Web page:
We need not concede, however, that affordances depend on actual responses and so we can rebut this possible objection by proponents of the value-neutrality thesis. Mead’s chair, for example, invites us to sit down; it affords sitting, whether or not we sit down. Hence, it makes more sense to say that an object embodies an affordance in virtue of a potential behaviour response.
More precisely, given background circumstances C, if an organism O can at time t engage in the event that qualifies as a doing or a happening M and M involves artefact x, then x is, at t, an affordance bearer with manifestation M relative to O in the circumstances C (cf. Scarantino 2003: 958). Understanding affordances as response-dependent properties captures the essential complementarity between artefacts and the environment of their use. For example, a post-box is letter-mailing-with-able only given some background knowledge that allows subjects to distinguish the post-box from a similarly looking trash can (cf. Knappett 2004). Thus, artefact x has affordance A in virtue of its physical properties relative to a user’s potential behavioural response or ability. Of course, there are several open, and intriguing, questions about the nature of abilities, on the one hand, and their relation to affordances, on the other (cf. Scarantino 2003). To introduce the affordance account of value embedding, however, only the latter question is of immediate interest. An affordance is not defined by making specific outcomes more likely, but by making specific outcomes more likely given the circumstances provided that the subject aims to bring about these outcomes.Footnote 21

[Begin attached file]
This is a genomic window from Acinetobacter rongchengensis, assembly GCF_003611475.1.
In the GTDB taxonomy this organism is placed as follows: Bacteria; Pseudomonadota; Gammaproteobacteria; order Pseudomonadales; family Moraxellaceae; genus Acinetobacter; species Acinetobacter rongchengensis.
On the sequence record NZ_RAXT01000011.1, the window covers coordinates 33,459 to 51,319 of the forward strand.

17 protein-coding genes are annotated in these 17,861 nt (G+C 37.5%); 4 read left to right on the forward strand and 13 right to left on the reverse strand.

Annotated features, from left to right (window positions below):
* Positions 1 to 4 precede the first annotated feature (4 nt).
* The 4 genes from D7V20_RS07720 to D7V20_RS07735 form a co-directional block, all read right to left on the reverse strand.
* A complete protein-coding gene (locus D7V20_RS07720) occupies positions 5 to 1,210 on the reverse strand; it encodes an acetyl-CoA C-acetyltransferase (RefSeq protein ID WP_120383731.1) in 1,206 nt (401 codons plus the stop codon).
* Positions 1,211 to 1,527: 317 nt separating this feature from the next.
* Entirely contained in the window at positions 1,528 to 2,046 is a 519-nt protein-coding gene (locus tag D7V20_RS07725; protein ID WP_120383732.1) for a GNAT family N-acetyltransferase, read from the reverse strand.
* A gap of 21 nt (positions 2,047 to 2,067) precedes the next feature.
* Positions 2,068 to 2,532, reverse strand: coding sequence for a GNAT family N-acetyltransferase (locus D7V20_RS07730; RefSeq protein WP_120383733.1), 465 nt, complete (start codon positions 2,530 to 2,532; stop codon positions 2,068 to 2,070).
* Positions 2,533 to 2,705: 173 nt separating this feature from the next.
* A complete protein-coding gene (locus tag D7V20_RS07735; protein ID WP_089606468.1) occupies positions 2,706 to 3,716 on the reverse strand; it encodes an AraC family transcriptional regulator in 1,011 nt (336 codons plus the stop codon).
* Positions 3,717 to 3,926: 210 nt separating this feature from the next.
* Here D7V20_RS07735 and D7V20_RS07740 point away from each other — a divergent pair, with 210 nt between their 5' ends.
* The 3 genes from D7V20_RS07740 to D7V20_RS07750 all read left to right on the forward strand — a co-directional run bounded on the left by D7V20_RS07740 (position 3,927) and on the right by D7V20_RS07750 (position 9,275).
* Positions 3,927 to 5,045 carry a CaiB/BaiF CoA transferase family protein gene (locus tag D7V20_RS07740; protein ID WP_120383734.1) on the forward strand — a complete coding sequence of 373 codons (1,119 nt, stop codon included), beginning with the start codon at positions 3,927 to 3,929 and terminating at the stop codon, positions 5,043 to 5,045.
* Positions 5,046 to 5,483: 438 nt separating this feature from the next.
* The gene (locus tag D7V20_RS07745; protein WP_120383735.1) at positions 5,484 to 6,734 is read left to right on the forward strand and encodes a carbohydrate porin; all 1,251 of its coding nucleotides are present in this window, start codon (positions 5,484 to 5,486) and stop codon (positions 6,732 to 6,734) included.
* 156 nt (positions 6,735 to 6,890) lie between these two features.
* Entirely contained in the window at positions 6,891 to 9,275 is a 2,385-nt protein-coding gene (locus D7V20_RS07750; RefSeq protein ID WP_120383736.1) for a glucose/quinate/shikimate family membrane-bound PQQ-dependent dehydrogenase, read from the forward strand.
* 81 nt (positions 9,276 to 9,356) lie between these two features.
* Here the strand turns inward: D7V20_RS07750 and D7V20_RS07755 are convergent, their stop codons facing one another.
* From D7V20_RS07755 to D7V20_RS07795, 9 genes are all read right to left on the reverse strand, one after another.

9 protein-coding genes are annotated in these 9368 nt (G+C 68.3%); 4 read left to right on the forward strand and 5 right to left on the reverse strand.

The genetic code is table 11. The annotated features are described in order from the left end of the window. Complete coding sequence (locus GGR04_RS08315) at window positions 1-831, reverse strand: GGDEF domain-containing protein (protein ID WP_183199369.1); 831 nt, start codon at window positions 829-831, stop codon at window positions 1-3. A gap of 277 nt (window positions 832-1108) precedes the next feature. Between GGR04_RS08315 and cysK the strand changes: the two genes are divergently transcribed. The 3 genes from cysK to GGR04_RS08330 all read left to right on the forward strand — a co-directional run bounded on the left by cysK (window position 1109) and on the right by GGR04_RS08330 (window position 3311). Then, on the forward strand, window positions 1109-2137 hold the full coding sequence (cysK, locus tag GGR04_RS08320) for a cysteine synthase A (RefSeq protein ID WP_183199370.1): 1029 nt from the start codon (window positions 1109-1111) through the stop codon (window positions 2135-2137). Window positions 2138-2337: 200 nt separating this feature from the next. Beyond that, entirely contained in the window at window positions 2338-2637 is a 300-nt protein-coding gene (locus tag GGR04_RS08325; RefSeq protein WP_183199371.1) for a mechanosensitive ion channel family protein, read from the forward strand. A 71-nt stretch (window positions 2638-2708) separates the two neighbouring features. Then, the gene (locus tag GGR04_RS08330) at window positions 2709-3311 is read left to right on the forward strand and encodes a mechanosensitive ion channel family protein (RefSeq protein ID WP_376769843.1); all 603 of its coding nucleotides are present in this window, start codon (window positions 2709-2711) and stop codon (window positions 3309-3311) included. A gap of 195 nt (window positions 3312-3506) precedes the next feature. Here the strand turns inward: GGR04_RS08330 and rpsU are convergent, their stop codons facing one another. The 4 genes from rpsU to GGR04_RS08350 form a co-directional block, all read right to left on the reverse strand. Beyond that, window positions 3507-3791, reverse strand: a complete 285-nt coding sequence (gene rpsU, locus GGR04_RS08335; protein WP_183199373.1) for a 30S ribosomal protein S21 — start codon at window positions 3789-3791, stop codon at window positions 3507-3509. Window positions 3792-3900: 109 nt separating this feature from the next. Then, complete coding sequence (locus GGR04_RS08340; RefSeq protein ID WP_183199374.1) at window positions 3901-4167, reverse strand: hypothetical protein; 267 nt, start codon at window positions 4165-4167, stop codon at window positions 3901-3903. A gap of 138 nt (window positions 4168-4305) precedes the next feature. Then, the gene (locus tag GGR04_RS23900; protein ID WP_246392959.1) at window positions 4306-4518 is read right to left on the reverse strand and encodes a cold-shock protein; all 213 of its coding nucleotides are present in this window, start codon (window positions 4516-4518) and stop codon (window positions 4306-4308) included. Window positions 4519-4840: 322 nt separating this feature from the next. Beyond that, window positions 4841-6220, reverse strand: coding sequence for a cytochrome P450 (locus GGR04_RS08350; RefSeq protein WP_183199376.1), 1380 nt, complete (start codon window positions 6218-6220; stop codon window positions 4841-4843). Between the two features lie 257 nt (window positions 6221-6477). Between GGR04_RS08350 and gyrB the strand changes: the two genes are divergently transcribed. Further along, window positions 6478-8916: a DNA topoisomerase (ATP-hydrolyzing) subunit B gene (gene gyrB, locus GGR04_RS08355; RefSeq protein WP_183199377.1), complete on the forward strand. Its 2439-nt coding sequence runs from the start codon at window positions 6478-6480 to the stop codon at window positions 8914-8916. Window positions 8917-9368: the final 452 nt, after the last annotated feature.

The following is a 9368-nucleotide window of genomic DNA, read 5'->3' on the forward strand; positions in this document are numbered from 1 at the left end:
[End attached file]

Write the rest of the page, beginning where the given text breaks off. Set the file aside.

The fact that affordances are relative to contextual factors is not a threat to understanding affordances as objective properties. For one, whether or not a given artefact embodies an affordance is epistemically objective. That is, in principle, it does not depend on the observer’s perspective to ascertain whether or not the artefact bears the respective affordance. Moreover, there is no reason to deny that affordances as construed here are metaphysically objective (pace Kroes and Franssen 2015); although their triggering conditions mention subjective elements (e.g. the intention to use the artefact), their existence does not.